Seasonal depressive disorder can be called by a number of other names, including Seasonal Affective Disorder (SAD) and the wintertime blues. This type of depression has been attributed to a number of winter time factors, including lesser amounts of sunlight, lesser activity, foods higher in carbohydrates, and now, it is also linked to a Vitamin D deficiency.
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Vitamin D is the vitamin that is transmitted to the surface of the skin through sunlight and is then absorbed by the skin and processed in the brain. According to some research, studies show a clear correlation between the lower vitamin D levels and the onset of SAD symptoms about eight weeks later.
Research is also indicating that skin pigment levels may also affect the amount of Vitamin D that can be absorbed into a person’s blood stream and brain. The darker the skin pigment, the greater likelihood that the person has a Vitamin D deficiency. This could be a marker from a time when those who lived near the equator, and thus had darker skin, actually needed less Vitamin D due to their high levels of exposure to sunlight. However, for today’s darker skin folks, this could mean that it is even more difficult to battle the winter time blues, as their skin doesn’t allow for full absorption of Vitamin D.
While no one is yet completely sure how vitamin D affects a person’s mood, indicators point to a corollary affect between the amount of Vitamin D in the brain and the chemicals that control mood and mental health. Indeed, it may be possible that a lack of vitamin D may lower the brain’s ability to produce serotonin and dopamine, two of the key ingredients needed for good mood and mental health.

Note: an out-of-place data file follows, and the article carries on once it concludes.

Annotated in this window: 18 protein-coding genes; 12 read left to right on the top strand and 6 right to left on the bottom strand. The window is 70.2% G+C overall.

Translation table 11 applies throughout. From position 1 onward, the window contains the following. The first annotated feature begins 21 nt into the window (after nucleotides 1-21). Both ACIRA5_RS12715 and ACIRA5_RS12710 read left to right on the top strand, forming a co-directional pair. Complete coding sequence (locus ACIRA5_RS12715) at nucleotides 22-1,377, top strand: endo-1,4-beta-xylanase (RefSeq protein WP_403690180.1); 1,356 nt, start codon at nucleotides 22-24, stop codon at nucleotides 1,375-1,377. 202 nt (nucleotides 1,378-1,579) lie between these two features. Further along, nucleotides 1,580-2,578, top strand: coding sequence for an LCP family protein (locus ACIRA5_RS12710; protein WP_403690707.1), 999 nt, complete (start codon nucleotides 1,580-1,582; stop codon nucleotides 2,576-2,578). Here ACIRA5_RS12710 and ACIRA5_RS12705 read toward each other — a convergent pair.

The good news to this research is that if Vitamin D can be artificially induced with supplements before the winter time months set in, some of the depressive symptoms may be prevented. Additionally, it is also possible to eat a diet rich in Vitamin D foods such as milk, dairy products and yogurt, juice, and fish.
Experts recommend taking 400 IU of Vitamin D along with a calcium supplement to help enhance the body’s ability to absorb the vitamins. As with all supplements, these should be taken on a full stomach to help avoid any stomach upset.
It is best to start a diet rich in Vitamin D and take the supplements about eight weeks prior to the onset of winter to help prevent depressive symptoms. These two simple steps could go a long way toward making the winter months far more bearable.